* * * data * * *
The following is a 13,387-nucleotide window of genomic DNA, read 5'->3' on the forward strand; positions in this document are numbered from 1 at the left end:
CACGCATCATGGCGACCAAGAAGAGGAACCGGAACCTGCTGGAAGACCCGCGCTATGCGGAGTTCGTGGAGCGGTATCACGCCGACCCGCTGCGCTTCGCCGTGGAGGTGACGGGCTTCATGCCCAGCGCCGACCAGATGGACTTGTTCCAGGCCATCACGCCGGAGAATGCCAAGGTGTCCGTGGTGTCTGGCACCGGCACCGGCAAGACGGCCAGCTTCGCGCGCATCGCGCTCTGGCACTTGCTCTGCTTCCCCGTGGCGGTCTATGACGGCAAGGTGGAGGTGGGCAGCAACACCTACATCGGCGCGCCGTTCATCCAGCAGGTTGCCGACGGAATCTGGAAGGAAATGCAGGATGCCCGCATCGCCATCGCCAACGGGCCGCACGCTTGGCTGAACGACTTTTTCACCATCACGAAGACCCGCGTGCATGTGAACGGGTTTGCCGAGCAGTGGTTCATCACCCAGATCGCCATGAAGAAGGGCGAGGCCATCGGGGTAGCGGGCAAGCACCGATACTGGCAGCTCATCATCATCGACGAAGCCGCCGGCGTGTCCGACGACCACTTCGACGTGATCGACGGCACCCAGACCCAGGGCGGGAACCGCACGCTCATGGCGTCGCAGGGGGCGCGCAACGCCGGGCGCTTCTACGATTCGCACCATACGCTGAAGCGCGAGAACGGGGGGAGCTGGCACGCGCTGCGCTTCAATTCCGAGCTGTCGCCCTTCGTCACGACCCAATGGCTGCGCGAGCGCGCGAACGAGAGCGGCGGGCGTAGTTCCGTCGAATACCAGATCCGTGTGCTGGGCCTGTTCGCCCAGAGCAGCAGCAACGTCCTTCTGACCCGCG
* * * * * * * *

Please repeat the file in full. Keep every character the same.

The following is a 13,387-nucleotide window of genomic DNA, read 5'->3' on the forward strand; positions in this document are numbered from 1 at the left end:
CACGCATCATGGCGACCAAGAAGAGGAACCGGAACCTGCTGGAAGACCCGCGCTATGCGGAGTTCGTGGAGCGGTATCACGCCGACCCGCTGCGCTTCGCCGTGGAGGTGACGGGCTTCATGCCCAGCGCCGACCAGATGGACTTGTTCCAGGCCATCACGCCGGAGAATGCCAAGGTGTCCGTGGTGTCTGGCACCGGCACCGGCAAGACGGCCAGCTTCGCGCGCATCGCGCTCTGGCACTTGCTCTGCTTCCCCGTGGCGGTCTATGACGGCAAGGTGGAGGTGGGCAGCAACACCTACATCGGCGCGCCGTTCATCCAGCAGGTTGCCGACGGAATCTGGAAGGAAATGCAGGATGCCCGCATCGCCATCGCCAACGGGCCGCACGCTTGGCTGAACGACTTTTTCACCATCACGAAGACCCGCGTGCATGTGAACGGGTTTGCCGAGCAGTGGTTCATCACCCAGATCGCCATGAAGAAGGGCGAGGCCATCGGGGTAGCGGGCAAGCACCGATACTGGCAGCTCATCATCATCGACGAAGCCGCCGGCGTGTCCGACGACCACTTCGACGTGATCGACGGCACCCAGACCCAGGGCGGGAACCGCACGCTCATGGCGTCGCAGGGGGCGCGCAACGCCGGGCGCTTCTACGATTCGCACCATACGCTGAAGCGCGAGAACGGGGGGAGCTGGCACGCGCTGCGCTTCAATTCCGAGCTGTCGCCCTTCGTCACGACCCAATGGCTGCGCGAGCGCGCGAACGAGAGCGGCGGGCGTAGTTCCGTCGAATACCAGATCCGTGTGCTGGGCCTGTTCGCCCAGAGCAGCAGCAACGTCCTTCTGACCCGCG